But the club also had some really motivated and generous people. While management was wary of accepting donations directly from members, they did welcome early renewal payments from a number of members, which allowed immediate bills to be paid. "People were really responsive and we were able to raise several thousand dollars in the first few days," Henry says. "That helped get us over the initial hurdles."

Members have also taken it upon themselves to actively recruit new members, and others have offered to perform maintenance work gratis. Lieb says this was something of a club staple over the years, as a number of members traded services for memberships in a sort of co-op arrangement.

"The neighborhood was rough at first; there was a flophouse across the street, there were drug addicts," Lieb says. "There were so many people who needed what we offered but didn't have a dime. We offered free week passes at the drug court. They'd put people in rehab, and the club gave them an outlet. We helped people in need, and they'd work two hours a week for their membership. It was our mission from the beginning, to be a community-focused health club where people who really needed a health facility could come."

The club was also meant as a refuge for people wanting to work out in a non-glitzy, unthreatening atmosphere. Lieb recalls ads for Bally Total Fitness at the time featuring "Cher and her leather." She laughs. "It really did a disservice to the health-club industry because it said, 'Hey, if you're not fit and healthy, don't join a health club.' " Lieb, in fact, vowed to go into business for herself in the club industry in 1982 after suffering through a year as an anonymous member of another club.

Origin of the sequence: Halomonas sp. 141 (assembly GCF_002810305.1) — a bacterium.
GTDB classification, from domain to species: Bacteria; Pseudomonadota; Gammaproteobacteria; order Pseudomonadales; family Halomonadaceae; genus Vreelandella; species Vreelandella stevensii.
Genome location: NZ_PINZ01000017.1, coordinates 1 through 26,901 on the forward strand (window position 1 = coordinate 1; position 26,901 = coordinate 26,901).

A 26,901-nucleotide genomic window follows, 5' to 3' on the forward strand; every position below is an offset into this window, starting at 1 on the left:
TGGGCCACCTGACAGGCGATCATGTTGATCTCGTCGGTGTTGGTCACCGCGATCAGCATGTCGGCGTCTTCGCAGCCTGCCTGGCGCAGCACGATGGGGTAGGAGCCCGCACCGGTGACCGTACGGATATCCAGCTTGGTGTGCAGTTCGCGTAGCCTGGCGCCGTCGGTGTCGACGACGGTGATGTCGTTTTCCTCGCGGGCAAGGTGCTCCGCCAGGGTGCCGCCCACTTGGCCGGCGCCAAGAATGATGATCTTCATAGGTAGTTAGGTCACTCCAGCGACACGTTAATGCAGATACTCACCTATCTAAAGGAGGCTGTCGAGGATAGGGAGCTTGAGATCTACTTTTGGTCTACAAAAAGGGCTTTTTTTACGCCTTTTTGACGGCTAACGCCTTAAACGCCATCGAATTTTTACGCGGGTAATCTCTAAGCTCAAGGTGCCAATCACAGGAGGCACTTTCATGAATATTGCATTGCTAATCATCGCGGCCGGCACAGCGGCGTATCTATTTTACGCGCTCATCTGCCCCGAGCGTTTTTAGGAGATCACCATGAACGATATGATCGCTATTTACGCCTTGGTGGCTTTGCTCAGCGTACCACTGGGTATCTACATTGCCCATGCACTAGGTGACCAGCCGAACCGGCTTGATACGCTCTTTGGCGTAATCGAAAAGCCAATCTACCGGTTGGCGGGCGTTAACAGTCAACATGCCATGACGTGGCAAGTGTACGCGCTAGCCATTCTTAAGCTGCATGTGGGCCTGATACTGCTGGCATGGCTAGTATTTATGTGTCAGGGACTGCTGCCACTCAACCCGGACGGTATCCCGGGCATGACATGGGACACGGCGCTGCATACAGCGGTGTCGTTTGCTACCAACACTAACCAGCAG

"I always had a weight problem, not super bad, but I used to go work out with this friend who was just skinny and gorgeous and athletic, and we'd go to the club, and everybody knew her name," Lieb says. "We joined together, we worked out together, we walked into that club together three times a week, and not one person in that entire club knew my name, but everybody knew her name. I'd walk out of there so mad. I actually deserved more attention — she was the athletic one, you know? I needed more help and encouragement and motivation than she did. Why couldn't there be a place where people don't feel discriminated against?"

Lieb lived the club life for almost a quarter of a century; back in the day City Health Club offered day care, so her kids literally grew up there. Now it's Henry's turn, as well as the others whose interest appears to be keeping the club going even if the profit is meager.

"This experience has been very rewarding," says Henry, who after three years working for the club might soon emerge as its owner. "You sit here daily and see the impact you're having on your members, and not everybody is privy to it; they don't see the members who have lost 150 pounds or can walk home now instead of taking the bus. For this whole thing to happen at Christmastime when everybody's stretched so thin, to have members say, 'I want you to be here, I cried when I heard you guys were closing' — it confirmed that what I saw here was real. It was enough to motivate me to continue to fight."